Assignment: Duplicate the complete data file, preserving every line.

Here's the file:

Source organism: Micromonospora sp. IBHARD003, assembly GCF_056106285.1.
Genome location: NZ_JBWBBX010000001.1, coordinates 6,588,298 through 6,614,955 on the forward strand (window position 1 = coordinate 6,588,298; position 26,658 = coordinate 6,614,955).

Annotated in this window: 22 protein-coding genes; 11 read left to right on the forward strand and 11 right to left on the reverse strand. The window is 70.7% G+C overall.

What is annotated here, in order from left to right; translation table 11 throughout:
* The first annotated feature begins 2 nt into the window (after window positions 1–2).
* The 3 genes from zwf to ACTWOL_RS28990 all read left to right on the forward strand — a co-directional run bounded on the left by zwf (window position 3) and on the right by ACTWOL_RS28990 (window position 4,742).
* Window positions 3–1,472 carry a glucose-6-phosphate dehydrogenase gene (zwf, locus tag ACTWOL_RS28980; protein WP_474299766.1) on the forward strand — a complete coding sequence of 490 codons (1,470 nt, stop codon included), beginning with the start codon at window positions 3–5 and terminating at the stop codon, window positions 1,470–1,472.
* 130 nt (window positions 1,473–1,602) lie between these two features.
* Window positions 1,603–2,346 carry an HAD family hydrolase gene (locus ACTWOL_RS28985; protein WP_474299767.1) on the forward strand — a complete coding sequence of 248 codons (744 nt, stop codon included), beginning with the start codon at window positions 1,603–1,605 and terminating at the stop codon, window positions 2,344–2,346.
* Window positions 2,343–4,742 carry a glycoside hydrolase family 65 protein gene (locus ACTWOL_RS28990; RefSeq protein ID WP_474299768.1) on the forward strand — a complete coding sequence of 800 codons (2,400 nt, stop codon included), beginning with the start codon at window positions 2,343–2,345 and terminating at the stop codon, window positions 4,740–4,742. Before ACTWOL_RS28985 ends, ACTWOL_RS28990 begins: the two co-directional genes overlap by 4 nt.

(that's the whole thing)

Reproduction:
Source organism: Micromonospora sp. IBHARD003, assembly GCF_056106285.1.
Genome location: NZ_JBWBBX010000001.1, coordinates 6,588,298 through 6,614,955 on the forward strand (window position 1 = coordinate 6,588,298; position 26,658 = coordinate 6,614,955).

Annotated in this window: 22 protein-coding genes; 11 read left to right on the forward strand and 11 right to left on the reverse strand. The window is 70.7% G+C overall.

What is annotated here, in order from left to right; translation table 11 throughout:
* The first annotated feature begins 2 nt into the window (after window positions 1–2).
* The 3 genes from zwf to ACTWOL_RS28990 all read left to right on the forward strand — a co-directional run bounded on the left by zwf (window position 3) and on the right by ACTWOL_RS28990 (window position 4,742).
* Window positions 3–1,472 carry a glucose-6-phosphate dehydrogenase gene (zwf, locus tag ACTWOL_RS28980; protein WP_474299766.1) on the forward strand — a complete coding sequence of 490 codons (1,470 nt, stop codon included), beginning with the start codon at window positions 3–5 and terminating at the stop codon, window positions 1,470–1,472.
* 130 nt (window positions 1,473–1,602) lie between these two features.
* Window positions 1,603–2,346 carry an HAD family hydrolase gene (locus ACTWOL_RS28985; protein WP_474299767.1) on the forward strand — a complete coding sequence of 248 codons (744 nt, stop codon included), beginning with the start codon at window positions 1,603–1,605 and terminating at the stop codon, window positions 2,344–2,346.
* Window positions 2,343–4,742 carry a glycoside hydrolase family 65 protein gene (locus ACTWOL_RS28990; RefSeq protein ID WP_474299768.1) on the forward strand — a complete coding sequence of 800 codons (2,400 nt, stop codon included), beginning with the start codon at window positions 2,343–2,345 and terminating at the stop codon, window positions 4,740–4,742. Before ACTWOL_RS28985 ends, ACTWOL_RS28990 begins: the two co-directional genes overlap by 4 nt.